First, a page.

See http://concrete.nist.gov/CREME.html for modeling examples in concrete rheology.

Other references include:

M. Liard, N. S. Martys, W. L. Goerge, D. Lootens, and, P. H'ebraud, Scaling laws for the flow of generalized Newtonian suspensions, J. Rheo, 58, 1992 (2014).

N. S. Martys, W. L. George, B-W Chun, and D. Lootens, A smoothed particle hydrodynamics-based model with a spatially dependent viscosity: application to flow of a suspension with a non-Newtonian fluid matrix, Rheol Acta, 40, p. 1059 (2010).

N. S. Martys, M. Khalil, W. L. George, D. Lootens, P. H'ebraud, Stress propagation in a concentrated colloidal suspension under shear, Eur. Phys. J. E 35:20 (2012).

N. S. Martys, D. Lootens, W. L. George, and P. H'ebraud, Contact and stress anisotropies in start-up flow of colloidal suspensions, Physical Review E 80, 031401 (2009).

C. F. Ferraris and N. S. Martys, "Concrete Rheometers," in Understanding the Rheology of Concrete, pp. 63-82 Woodhead Publishing Limited (2012).

C. F. Ferraris, N. S. Martys, and W. L. George, Development of Standard Reference Materials for Cement-Based Materials, Accepted for publication and will appear in a special issue of Cement & Concrete Composites Journal, 2013.

The essential nature of the polymer composite problem – non-Newtonian rheology and heterogenous microstructure over multiple length scales – is identical to the concrete rheology problem. Experience gained in modeling concrete rheology for non-spherical inclusions will aid in the polymer composite problem.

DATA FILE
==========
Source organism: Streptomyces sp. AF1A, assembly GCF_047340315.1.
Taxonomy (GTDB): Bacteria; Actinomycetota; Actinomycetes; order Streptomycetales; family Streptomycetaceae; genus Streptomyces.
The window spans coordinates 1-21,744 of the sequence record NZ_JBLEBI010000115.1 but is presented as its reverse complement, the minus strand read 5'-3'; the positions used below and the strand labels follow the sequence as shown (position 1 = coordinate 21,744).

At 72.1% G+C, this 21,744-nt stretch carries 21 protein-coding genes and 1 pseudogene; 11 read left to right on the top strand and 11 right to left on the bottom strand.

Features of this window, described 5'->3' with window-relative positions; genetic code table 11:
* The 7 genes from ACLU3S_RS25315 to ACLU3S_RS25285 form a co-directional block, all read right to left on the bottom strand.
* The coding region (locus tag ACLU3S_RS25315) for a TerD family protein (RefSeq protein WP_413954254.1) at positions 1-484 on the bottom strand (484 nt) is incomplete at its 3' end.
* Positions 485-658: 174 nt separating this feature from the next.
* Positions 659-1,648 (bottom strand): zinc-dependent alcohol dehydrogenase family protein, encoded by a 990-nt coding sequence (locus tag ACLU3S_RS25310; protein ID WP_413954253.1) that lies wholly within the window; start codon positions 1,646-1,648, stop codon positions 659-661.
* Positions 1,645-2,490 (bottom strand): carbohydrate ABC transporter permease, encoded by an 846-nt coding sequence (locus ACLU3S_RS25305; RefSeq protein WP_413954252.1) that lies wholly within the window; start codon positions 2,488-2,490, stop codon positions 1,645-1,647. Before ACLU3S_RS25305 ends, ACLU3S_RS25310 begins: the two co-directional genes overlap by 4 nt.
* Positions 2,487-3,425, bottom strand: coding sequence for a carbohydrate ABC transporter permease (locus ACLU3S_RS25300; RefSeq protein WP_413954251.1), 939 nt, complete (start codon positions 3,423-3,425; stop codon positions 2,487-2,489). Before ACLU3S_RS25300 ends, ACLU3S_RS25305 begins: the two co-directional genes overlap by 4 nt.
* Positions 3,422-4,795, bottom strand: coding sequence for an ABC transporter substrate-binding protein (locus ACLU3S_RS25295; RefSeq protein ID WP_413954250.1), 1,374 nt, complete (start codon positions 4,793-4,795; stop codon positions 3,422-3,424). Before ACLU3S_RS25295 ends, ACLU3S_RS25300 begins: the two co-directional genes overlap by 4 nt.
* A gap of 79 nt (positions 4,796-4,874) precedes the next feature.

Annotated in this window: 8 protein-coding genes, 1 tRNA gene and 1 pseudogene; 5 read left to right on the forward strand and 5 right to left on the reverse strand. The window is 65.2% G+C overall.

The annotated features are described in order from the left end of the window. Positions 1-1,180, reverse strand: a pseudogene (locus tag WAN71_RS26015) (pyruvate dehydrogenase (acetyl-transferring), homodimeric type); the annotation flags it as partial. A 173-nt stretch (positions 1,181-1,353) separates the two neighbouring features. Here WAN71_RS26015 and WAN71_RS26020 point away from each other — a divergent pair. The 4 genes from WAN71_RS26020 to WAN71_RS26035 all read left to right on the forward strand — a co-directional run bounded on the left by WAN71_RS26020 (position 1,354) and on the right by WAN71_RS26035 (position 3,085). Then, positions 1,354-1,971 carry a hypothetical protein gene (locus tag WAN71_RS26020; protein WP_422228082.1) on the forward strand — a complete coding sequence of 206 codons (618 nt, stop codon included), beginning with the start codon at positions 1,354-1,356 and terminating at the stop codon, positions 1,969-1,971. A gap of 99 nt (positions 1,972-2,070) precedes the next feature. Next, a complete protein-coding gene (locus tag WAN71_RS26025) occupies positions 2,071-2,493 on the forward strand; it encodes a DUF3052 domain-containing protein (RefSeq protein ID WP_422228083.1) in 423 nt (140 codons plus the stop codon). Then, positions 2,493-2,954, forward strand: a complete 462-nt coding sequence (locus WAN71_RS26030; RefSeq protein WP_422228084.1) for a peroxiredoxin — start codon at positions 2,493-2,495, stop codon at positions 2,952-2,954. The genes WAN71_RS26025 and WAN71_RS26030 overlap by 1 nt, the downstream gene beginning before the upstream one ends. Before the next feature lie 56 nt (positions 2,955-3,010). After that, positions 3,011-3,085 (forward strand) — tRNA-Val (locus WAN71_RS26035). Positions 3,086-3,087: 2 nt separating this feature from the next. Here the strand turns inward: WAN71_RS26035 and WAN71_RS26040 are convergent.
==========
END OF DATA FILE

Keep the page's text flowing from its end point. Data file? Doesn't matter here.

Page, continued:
Dense packing of real sand and rock particles for simulating the rheology of a concrete. Smooth particle hydrodynamics is used to compute all the particle-particle and particle-fluid interactions under an applied shear strain.

Smooth-particle hydrodynamics simulation of a vane rheometer used to measure the rheological properties of complex composites like concrete and polymer composites where the inclusions are too large for a parallel-plate geometry. In this case, the inclusions happen to be spherical.

Images of a suspension of spheres in a pipe. The top image shows a slice of the system in the axial direction. The image on the bottom is a cross section. Flow is to the right.

Velocity profiles normalized to the maximum velocity (V/Vmax) for body force driven flow of a suspension in a pipe with three matrix fluid types: Newtonian (triangles), shear thickening (squares), and, shear thinning (circles). Note the shear thinning matrix fluid produces a strong effective effect on the pipe walls.